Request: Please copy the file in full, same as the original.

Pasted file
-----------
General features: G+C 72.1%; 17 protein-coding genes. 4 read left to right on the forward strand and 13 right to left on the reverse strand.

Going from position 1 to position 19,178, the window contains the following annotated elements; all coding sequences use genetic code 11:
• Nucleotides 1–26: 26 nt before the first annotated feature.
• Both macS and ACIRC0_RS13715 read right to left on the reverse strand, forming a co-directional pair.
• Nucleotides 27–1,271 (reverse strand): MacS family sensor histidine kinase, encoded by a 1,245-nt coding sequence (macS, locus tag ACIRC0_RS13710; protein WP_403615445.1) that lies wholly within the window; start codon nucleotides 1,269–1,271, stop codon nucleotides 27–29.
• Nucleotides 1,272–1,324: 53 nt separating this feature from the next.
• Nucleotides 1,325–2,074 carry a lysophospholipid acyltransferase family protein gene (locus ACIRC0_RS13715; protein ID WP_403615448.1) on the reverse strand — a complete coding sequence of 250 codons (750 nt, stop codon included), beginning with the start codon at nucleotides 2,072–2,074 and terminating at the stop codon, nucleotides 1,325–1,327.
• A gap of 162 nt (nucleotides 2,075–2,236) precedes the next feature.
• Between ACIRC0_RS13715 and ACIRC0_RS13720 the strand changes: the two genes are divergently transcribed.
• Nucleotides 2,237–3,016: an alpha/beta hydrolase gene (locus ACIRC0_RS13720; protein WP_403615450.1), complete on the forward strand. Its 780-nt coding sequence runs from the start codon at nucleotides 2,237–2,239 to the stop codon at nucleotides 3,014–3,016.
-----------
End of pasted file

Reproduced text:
General features: G+C 72.1%; 17 protein-coding genes. 4 read left to right on the forward strand and 13 right to left on the reverse strand.

Going from position 1 to position 19,178, the window contains the following annotated elements; all coding sequences use genetic code 11:
• Nucleotides 1–26: 26 nt before the first annotated feature.
• Both macS and ACIRC0_RS13715 read right to left on the reverse strand, forming a co-directional pair.
• Nucleotides 27–1,271 (reverse strand): MacS family sensor histidine kinase, encoded by a 1,245-nt coding sequence (macS, locus tag ACIRC0_RS13710; protein WP_403615445.1) that lies wholly within the window; start codon nucleotides 1,269–1,271, stop codon nucleotides 27–29.
• Nucleotides 1,272–1,324: 53 nt separating this feature from the next.
• Nucleotides 1,325–2,074 carry a lysophospholipid acyltransferase family protein gene (locus ACIRC0_RS13715; protein ID WP_403615448.1) on the reverse strand — a complete coding sequence of 250 codons (750 nt, stop codon included), beginning with the start codon at nucleotides 2,072–2,074 and terminating at the stop codon, nucleotides 1,325–1,327.
• A gap of 162 nt (nucleotides 2,075–2,236) precedes the next feature.
• Between ACIRC0_RS13715 and ACIRC0_RS13720 the strand changes: the two genes are divergently transcribed.
• Nucleotides 2,237–3,016: an alpha/beta hydrolase gene (locus ACIRC0_RS13720; protein WP_403615450.1), complete on the forward strand. Its 780-nt coding sequence runs from the start codon at nucleotides 2,237–2,239 to the stop codon at nucleotides 3,014–3,016.